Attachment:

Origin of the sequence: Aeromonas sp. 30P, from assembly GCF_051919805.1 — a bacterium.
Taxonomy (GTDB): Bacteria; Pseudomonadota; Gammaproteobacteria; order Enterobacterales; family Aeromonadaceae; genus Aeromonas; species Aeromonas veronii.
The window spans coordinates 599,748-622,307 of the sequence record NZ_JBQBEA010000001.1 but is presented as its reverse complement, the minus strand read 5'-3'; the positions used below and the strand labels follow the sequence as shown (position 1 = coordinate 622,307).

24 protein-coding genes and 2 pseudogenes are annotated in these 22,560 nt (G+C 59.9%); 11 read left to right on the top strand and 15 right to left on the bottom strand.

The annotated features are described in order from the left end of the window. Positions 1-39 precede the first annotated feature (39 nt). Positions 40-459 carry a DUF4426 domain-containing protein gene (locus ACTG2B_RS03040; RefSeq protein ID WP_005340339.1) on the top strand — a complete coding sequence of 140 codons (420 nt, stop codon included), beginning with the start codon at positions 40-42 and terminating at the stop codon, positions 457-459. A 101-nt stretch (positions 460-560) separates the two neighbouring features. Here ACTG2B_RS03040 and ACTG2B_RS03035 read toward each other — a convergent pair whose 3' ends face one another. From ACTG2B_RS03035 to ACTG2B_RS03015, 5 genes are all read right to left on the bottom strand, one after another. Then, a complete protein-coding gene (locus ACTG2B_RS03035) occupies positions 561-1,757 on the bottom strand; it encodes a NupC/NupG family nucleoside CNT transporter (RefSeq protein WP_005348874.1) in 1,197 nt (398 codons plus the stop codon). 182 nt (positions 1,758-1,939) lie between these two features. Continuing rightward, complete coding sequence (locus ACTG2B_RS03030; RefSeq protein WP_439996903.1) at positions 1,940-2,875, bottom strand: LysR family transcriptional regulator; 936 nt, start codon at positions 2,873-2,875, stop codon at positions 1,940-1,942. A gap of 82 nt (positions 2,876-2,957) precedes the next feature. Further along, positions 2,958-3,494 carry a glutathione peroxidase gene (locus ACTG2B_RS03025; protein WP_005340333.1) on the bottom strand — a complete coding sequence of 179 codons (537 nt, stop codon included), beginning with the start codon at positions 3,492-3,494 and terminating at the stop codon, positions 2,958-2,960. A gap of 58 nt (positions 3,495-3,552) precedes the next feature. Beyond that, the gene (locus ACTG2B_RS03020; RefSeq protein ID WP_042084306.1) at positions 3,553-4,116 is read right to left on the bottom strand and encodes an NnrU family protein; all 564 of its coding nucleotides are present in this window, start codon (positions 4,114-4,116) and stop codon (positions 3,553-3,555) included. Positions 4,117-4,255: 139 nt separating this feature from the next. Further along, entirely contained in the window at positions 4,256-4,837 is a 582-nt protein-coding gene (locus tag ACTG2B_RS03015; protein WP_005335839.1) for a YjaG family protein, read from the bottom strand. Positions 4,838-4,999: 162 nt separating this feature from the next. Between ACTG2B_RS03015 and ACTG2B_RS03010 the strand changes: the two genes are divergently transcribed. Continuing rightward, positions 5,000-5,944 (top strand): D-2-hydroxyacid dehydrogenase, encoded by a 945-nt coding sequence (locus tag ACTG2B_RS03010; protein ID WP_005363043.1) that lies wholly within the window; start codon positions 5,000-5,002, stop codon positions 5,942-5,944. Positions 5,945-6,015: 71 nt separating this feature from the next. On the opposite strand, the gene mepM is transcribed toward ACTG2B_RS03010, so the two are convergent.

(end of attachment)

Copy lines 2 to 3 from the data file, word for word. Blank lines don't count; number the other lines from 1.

Taxonomy (GTDB): Bacteria; Pseudomonadota; Gammaproteobacteria; order Enterobacterales; family Aeromonadaceae; genus Aeromonas; species Aeromonas veronii.
The window spans coordinates 599,748-622,307 of the sequence record NZ_JBQBEA010000001.1 but is presented as its reverse complement, the minus strand read 5'-3'; the positions used below and the strand labels follow the sequence as shown (position 1 = coordinate 622,307).